1. CSOs as service providers: Ramisetti Murali, Executive Director, MARI, a CSO working with grassroots level organisations, based in Hyderabad (India) shared an interesting experience from the Krishna district where household level toilet accessibility for 8510 families, belonging to the poorest and marginalized communities, was ensured. “These people were initially left out in the efforts to push Open Defecation Free (ODF) progress in the district under the government Swach Bharath Mission. The disadvantaged and vulnerable households, could not take advantage of the Government supported programme because the poorest families do not have the financial means to pre-finance construction of the toilets as the financial incentive would only be available once the family could prove the conclusion of the construction. Also, the disabled, elderly and sick people needed help to construct the toilets. MARI engaged 5 local CSOs to carry out the rapid assessment in 33 clusters to identify the left out families. Tata trust provided funding for a Revolving Fund for advancing the construction of toilets by the poor. MARI built the technical and community mobilization capacities of CSOs and supported them to work with village-level local bodies to promote toilets construction and usage. By getting household level toilet accessibility for this last mile segment, a significant contribution was made to the Krishna district in attaining an Open Defecation Free status.”
2. Contributors to National Monitoring framework: Vincent Ouma, Head of Programmes, Kenya Water and Sanitation Civil Society Network (KEWASNET) said, “Our CSO Network contributed significantly to establishing the baseline and the National Monitoring framework for SDG6 in Kenya, more importantly making sure that the monitoring framework addresses the situation of the most marginalized groups. Following the adoption of the monitoring framework, KEWASNET has embarked on capacity building for CSOs to apply the framework in their work.”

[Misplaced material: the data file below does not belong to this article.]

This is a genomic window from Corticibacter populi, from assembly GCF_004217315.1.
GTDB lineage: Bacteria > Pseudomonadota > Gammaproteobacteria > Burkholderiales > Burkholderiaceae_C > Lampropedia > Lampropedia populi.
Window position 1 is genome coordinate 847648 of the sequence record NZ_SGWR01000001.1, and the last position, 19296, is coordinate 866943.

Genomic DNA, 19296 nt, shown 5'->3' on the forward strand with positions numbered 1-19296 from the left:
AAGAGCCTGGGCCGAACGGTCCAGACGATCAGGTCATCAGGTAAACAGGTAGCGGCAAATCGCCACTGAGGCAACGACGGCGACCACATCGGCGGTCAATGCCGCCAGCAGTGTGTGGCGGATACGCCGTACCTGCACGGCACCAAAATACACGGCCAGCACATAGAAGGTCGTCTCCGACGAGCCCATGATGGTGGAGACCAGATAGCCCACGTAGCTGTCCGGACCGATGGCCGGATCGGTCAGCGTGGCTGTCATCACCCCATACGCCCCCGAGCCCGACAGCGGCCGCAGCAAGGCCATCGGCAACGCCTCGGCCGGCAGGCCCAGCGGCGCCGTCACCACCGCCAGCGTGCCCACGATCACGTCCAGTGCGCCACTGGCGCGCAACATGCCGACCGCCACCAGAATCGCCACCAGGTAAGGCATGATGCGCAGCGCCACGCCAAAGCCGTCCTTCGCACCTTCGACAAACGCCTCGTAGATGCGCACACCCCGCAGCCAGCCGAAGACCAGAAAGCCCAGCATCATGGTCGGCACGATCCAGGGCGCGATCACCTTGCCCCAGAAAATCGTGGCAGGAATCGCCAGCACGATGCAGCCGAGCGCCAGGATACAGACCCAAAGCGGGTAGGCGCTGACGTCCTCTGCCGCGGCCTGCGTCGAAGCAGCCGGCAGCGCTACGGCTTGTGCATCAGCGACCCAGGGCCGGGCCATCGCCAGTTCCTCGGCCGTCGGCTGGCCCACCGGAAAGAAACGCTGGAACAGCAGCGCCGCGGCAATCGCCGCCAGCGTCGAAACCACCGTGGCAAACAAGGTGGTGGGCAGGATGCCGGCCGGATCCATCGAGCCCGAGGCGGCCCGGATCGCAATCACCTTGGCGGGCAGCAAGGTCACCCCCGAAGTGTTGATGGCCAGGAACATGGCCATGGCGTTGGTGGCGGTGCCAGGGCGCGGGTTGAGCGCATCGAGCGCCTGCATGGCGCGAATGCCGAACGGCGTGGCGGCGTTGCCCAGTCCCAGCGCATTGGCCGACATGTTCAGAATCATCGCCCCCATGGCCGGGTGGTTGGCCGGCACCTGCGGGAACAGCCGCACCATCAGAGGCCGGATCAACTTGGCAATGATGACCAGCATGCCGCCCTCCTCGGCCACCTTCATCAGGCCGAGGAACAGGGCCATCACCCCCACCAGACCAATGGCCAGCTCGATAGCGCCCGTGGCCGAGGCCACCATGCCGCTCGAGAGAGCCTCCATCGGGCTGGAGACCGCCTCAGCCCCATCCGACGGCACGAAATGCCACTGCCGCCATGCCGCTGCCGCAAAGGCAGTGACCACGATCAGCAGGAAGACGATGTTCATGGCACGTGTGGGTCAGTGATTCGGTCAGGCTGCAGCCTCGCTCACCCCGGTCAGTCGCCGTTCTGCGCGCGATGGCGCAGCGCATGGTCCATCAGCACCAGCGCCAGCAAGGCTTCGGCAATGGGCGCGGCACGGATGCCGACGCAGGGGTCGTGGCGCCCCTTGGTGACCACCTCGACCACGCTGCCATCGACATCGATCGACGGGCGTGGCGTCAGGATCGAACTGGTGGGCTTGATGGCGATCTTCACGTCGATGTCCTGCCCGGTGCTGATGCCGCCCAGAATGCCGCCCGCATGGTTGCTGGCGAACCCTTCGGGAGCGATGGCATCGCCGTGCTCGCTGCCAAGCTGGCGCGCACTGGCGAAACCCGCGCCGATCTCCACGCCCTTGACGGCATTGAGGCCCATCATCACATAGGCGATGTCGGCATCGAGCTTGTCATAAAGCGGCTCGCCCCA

3. Advocating for increased Budgetary allocation for WASH: Herbert Kashililah, Chairperson, Shahidi wa Maji from Tanzania, shared his experience on how his organisation is working with national and development partners in contributing to improving the national regulation that resulted in an enhanced national budget for water sector and improved access to the water resources by vulnerable groups. “We provided the evidence by commissioning a budget analysis (2014-2018) that provided insights on the total budget for water resources management and how budgets are planned, allocated and spent within the National Directorate of Water Resources and its nine Basin Water Boards. We engage in national dialogue such as the Joint Sector Review and in technical working groups where we advocate for a fair share of the water resources allocations for the most marginalized groups such as the pastoralists.”
To wrap up the session, Erma Uytewaal (IRC) said that the cases presented during the session show the examples of how CSOs are building and cultivating their relations for successful collaboration with their respective governments to leaving no one behind. She added, “For leaving not one behind in the WASH sector, CSOs also need to create more space for dissent. CSOs could become more effective by seeking collaboration with organizations and networks with a strong track record in advocacy, campaigning and lobby beyond the WASH sector.”
This session was convened by African Civil Society Network on Water and Sanitation (ANEW), Coalition Eau, End Water Poverty (EWP), Fresh Action Network Mexico (FANMex), Freshwater Action Network South Asia (FANSA), Government of the Netherlands, IRC, Sanitation and Water for All (SWA), Simavi and Water Supply and Sanitation Collaborative Council (WSSCC).
This blog is by Anjani Kapoor, Rapporteur for the CSO Accountability Session and has been published first on the SWA website